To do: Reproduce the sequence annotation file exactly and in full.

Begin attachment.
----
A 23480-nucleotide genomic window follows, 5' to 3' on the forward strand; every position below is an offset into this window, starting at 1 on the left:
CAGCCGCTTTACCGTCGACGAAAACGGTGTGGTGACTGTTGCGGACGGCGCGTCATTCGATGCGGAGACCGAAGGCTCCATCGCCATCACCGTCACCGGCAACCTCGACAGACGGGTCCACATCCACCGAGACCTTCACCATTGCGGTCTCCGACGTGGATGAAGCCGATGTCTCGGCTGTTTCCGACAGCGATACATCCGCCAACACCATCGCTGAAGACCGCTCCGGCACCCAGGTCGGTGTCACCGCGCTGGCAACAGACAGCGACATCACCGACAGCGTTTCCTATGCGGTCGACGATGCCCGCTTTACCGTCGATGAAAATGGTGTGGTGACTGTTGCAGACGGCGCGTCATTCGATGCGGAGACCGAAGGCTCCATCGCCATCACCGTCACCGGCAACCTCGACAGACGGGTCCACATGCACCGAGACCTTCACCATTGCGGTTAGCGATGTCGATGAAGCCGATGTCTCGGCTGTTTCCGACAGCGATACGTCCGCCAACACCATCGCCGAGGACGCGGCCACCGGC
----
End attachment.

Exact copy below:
A 23480-nucleotide genomic window follows, 5' to 3' on the forward strand; every position below is an offset into this window, starting at 1 on the left:
CAGCCGCTTTACCGTCGACGAAAACGGTGTGGTGACTGTTGCGGACGGCGCGTCATTCGATGCGGAGACCGAAGGCTCCATCGCCATCACCGTCACCGGCAACCTCGACAGACGGGTCCACATCCACCGAGACCTTCACCATTGCGGTCTCCGACGTGGATGAAGCCGATGTCTCGGCTGTTTCCGACAGCGATACATCCGCCAACACCATCGCTGAAGACCGCTCCGGCACCCAGGTCGGTGTCACCGCGCTGGCAACAGACAGCGACATCACCGACAGCGTTTCCTATGCGGTCGACGATGCCCGCTTTACCGTCGATGAAAATGGTGTGGTGACTGTTGCAGACGGCGCGTCATTCGATGCGGAGACCGAAGGCTCCATCGCCATCACCGTCACCGGCAACCTCGACAGACGGGTCCACATGCACCGAGACCTTCACCATTGCGGTTAGCGATGTCGATGAAGCCGATGTCTCGGCTGTTTCCGACAGCGATACGTCCGCCAACACCATCGCCGAGGACGCGGCCACCGGC